The nation’s top infectious disease expert expressed horror on Sunday over attendees of a conservative political conference loudly applauding the inability of the federal government to hit its vaccine goals.

With new variants of COVID-19 now surging in areas with low vaccination rates and right-wing media promoting vaccine hesitancy to its viewers, the Conservative Political Action Conference in Texas invited noted “Covid Contrarian” Alex Berenson to fearmonger about the safe and effective coronavirus vaccines.

Speaking on the CPAC stage on Saturday, Berenson—who The Atlantic once labeled the “Pandemic’s Wrongest Man”— prompted cheers from the crowd when he boasted that “the government was hoping that they could sort of sucker 90 percent of the population into getting vaccinated, and it isn’t happening.”

Dear God! And people ask me why I’m not a conservative.

And this:

Carlson, the highest-rated Fox News host, with an average of 2.9 million viewers, said the Biden plan was an attempt to “force people to take medicine they don’t want or need.” He called the initiative “the greatest scandal in my lifetime, by far.”

Carlson’s guest on that episode, veteran Fox News political analyst Brit Hume, pushed back slightly, saying, “What they’re trying to do is make it as easy as possible for people to get the vaccine and, for people who are hesitant, to perhaps encourage them that they have nothing to fear.” Hume was quick to add that “vaccines do have side effects” and said those who are hesitant “should be respected.”

By far the greatest scandal? Far worse than Benghazi?

Brit Hume always seemed like a decent man to me. He’s 78 years old. So sad to see him end his career associated with people like Tucker Carlson and Laura Ingraham. And in which circle would Dante have placed Rupert Murdoch? He’s 90 years old, super rich, and vaccinated—does he still value money that much?

Was I naive during the 1990s, or is the world actually becoming an increasingly evil place?

Why not both!

Monetary policy and bond yields

Here’s the FT:

A steady decline in yields since the start of the second quarter accelerated sharply this month, which market participants attributed to a liquidation of short positions by hedge funds and other momentum-orientated traders whose bets had turned against them. . . .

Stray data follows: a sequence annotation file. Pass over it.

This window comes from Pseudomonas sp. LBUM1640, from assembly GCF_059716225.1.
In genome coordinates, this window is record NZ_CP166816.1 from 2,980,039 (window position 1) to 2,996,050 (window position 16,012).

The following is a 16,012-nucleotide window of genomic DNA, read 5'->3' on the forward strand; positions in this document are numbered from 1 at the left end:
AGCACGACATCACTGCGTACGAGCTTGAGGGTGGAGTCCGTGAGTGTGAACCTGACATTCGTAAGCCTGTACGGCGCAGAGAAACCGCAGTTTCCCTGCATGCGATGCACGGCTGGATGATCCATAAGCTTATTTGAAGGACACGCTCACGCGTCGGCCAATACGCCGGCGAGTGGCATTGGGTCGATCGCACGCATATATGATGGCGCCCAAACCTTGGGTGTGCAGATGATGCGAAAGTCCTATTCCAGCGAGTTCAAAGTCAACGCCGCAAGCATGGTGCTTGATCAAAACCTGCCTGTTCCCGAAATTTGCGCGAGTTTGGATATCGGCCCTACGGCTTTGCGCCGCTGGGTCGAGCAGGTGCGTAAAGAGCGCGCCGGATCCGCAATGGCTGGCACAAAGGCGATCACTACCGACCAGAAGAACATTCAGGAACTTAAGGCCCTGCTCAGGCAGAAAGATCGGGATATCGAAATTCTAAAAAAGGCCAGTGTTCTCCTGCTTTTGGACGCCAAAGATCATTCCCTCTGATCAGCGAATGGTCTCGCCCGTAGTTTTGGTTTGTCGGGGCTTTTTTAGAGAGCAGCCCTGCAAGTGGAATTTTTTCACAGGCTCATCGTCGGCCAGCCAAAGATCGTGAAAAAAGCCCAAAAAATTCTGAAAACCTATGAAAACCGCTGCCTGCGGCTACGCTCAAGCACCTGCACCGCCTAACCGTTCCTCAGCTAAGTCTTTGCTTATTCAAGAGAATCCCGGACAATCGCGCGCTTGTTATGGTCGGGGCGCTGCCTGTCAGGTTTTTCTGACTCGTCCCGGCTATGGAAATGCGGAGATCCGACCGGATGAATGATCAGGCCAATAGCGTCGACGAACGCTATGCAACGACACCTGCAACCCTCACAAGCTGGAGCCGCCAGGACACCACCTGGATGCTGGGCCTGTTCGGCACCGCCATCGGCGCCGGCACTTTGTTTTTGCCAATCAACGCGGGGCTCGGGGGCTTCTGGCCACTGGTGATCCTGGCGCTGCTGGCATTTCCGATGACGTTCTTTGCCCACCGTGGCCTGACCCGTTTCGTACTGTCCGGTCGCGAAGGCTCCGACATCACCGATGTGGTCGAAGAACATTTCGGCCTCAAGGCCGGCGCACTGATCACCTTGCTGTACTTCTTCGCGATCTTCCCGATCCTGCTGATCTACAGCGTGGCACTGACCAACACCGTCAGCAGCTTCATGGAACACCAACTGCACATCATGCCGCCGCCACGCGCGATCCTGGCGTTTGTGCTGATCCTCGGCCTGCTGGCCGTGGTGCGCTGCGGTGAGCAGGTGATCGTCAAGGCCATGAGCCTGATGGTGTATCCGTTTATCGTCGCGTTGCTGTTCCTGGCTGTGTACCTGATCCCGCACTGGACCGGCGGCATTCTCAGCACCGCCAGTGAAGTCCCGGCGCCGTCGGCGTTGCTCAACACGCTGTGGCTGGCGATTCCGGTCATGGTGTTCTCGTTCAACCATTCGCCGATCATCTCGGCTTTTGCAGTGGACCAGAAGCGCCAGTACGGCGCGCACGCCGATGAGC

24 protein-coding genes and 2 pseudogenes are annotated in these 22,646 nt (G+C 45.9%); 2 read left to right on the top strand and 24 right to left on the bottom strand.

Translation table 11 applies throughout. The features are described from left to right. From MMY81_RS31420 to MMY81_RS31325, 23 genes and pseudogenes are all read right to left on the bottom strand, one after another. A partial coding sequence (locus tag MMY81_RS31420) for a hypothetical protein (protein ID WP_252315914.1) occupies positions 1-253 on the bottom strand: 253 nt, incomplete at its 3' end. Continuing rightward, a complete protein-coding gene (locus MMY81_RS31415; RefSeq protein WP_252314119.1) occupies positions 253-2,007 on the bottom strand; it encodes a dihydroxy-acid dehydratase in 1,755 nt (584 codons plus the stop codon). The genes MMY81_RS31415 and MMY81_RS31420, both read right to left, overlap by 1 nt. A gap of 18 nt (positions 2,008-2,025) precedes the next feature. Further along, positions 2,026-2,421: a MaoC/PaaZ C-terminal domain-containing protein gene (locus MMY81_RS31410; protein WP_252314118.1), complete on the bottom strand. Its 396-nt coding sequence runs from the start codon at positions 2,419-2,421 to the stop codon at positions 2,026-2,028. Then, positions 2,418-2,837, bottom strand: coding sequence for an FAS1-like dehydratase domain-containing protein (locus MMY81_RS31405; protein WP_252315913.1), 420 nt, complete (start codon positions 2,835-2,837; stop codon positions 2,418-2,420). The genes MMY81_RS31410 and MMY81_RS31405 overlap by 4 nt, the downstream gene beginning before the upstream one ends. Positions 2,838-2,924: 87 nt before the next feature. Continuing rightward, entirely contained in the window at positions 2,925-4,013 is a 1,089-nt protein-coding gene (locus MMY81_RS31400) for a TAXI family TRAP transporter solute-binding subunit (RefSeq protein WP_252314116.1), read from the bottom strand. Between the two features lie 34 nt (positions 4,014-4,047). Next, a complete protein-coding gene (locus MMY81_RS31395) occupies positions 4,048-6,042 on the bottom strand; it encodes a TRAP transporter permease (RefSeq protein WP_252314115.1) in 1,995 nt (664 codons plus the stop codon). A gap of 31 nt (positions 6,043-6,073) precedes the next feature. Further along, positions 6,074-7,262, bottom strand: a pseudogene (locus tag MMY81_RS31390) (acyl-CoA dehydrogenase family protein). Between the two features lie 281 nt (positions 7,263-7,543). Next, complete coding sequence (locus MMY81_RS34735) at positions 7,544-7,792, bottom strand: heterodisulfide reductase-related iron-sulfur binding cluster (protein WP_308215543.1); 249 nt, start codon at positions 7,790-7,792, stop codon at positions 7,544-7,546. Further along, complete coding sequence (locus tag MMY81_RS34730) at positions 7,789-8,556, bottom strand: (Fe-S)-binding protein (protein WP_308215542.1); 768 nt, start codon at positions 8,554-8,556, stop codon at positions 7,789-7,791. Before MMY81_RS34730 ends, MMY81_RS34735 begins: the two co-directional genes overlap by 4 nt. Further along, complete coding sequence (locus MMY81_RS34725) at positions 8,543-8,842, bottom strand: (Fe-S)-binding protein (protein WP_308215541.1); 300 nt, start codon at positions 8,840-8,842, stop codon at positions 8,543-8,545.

“The market was banking on a dovish contingency at the Fed,” Tipp said, who would allow the economy to run hot, pushing up inflation and reducing the value of long-dated bonds. That narrative stalled last month, he said, when Fed officials opened the door to raising rates in 2023, earlier than previously expected.

Mark Lindbloom, who manages the Western Asset core plus bond fund echoed that view. “We do not believe the Fed today, or in the future will sacrifice its credibility” from taming inflation in the 1980s, he said.

It seems like some bond traders had assumed that AIT was being used by the Fed as an excuse to engage in a more dovish monetary policy. Then, some recent statements by Fed officials convinced the market that the Fed is serious about keeping inflation close to 2% on average. Inflation expectations fell and this dragged down long-term bond yields.

In my view, there are still two unexplained mysteries:

1. While there are cases where a contractionary policy announcement immediately reduces bond yields, in other cases the effect seems to be delayed. Why is that?

2. What explains the long run downward trend in real interest rates? It’s clearly not (easy) central bank policy, as we’ve seen that tighter money actually reduces interest rates. So what is it?

Given point #2, the Fed needs to fix its monetary policy. While the adoption of AIT is a step in the right direction, a further step is needed. I see two primary options. First, raise the inflation target to 3%. Realistically, that’s not going to happen. Second, acquire a more powerful tool kit (a subject on which I’ve written extensively). Given the gridlock in DC, that probably won’t happen either, even though each party would probably support the idea at a time when they were in power. A couple years ago, I suggested that the Fed was missing a golden opportunity to ask for more powerful tools when Trump was in power. Now it’s too late.

No, the rot is not equivalent

It’s fashionable in certain circles to suggest that both the Dems and the GOP have been taken over by the loonies. While there are plenty of crazy Trumpistas in the GOP and loony woke people in the Democratic party, I don’t buy into the “pox on both your houses” view of the situation. Put simply, the loony Trumpistas have totally taken over the GOP, whereas the Dems are not yet a personality cult, nor are they controlled by woke leftists.